Knowing OneWeb LEO satellites are zipping around overhead I often wonder where they are. I found a free app for my iPhone and iPad that lets me track specific satellites in real time. The app is called SatSat, and it runs on both my smartphone and an old iPad. SatSat is satellite tracking software for use by radio amateurs, scientists or hobbyists. It displays current and next passes for any satellites listed in the index. It also provides amateur radio satellite beacons frequencies for radio detection. SatSat automatically fetches updated satellites data. No public beacon frequencies for OneWeb, just Amateur Satellites.
I have been using SatSat to track OneWeb birds and the SpaceX’s test satellites Tintin A and Tintin B, with the ISS creeping into the target display.
This afternoon I opened up SatSat on my iPhone and discovered that the WebOne string of satellites would become directly over my location, OneWeb 0011 already above the detection horizon.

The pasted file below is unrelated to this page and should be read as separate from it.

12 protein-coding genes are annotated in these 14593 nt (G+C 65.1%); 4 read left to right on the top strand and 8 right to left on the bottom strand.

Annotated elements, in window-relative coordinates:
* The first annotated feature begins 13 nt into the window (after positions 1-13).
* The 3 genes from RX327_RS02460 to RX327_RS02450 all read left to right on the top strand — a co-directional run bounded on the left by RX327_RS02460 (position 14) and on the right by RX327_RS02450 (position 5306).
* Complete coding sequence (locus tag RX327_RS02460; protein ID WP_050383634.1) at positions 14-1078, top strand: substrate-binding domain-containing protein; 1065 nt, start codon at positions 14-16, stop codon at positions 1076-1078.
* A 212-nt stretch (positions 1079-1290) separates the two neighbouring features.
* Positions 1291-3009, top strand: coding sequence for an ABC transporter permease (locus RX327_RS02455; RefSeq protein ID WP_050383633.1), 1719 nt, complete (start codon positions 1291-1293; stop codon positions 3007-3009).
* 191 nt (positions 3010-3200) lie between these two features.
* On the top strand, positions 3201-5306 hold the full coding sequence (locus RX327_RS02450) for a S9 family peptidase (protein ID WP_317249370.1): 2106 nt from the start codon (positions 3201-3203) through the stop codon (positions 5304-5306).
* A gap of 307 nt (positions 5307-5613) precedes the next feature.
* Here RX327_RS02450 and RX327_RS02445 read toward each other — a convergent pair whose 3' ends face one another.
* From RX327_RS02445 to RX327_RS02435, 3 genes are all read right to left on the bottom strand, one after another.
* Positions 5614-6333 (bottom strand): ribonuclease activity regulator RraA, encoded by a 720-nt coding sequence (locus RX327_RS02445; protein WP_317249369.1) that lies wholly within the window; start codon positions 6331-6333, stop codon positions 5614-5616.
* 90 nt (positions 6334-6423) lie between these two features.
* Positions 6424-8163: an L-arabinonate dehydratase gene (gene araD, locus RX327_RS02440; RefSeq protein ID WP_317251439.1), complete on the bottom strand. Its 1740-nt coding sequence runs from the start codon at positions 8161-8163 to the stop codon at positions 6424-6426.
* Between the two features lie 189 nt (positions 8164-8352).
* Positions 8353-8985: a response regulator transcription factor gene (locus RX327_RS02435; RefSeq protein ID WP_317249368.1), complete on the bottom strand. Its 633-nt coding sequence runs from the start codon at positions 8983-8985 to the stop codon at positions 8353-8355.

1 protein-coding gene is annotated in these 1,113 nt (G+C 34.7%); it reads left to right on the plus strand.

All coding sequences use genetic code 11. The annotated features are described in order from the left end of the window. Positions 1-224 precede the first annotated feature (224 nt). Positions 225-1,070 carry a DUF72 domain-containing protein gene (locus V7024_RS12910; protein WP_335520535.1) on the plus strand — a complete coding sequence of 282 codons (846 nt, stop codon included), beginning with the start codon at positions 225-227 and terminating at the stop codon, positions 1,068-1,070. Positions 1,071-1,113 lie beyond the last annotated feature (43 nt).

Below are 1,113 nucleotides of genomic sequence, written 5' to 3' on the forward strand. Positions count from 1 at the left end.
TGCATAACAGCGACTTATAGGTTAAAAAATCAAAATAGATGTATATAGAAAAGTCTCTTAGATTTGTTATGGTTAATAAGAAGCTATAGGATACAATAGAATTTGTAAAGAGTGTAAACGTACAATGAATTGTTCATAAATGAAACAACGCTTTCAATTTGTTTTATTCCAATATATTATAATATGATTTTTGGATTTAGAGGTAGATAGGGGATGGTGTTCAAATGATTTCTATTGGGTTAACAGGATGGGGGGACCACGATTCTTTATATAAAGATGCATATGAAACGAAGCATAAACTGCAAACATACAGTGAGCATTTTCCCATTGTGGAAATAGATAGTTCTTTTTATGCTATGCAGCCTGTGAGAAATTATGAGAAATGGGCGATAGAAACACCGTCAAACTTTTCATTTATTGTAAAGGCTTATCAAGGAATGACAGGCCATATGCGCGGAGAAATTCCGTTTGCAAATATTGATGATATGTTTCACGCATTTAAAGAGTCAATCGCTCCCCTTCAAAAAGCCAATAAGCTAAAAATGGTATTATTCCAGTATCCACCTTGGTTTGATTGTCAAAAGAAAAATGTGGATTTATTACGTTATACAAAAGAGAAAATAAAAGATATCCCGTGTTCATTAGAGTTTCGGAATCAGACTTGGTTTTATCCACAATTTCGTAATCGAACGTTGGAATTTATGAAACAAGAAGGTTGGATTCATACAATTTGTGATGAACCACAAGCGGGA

I popped open the iPad for a larger view and hoped to do a screen capture. I got the larger picture, but could not get the iPad to do a screen capture. Using Plan B, I used the iPhone camera to capture the iPad screen. My apology for the fuzzy photos, but they are good enough to see the location of the satellites come over the horizon. When in the line of site it is possible to acquire a signal (AOS), and when they are out of range over the horizon (LOS) the signal is lost. As OneWeb 0011, 0006, 0007, and 0008 transition overhead the AOS periods were from 14 to 17 minutes. OneWeb 0012 was a laggard, somewhere over the Southern Indian Ocean when the string was approaching my location in the Central Valley of California headed North.
Although I did not calculate it precisely, with the string to OneWeb birds overhead, I would have had more than 30 minutes of coverage, and perhaps a little more as OneWeb 0012 final showed up much farther to the West but could have provided some AOS time.
SatSat is available at the Apple App Store.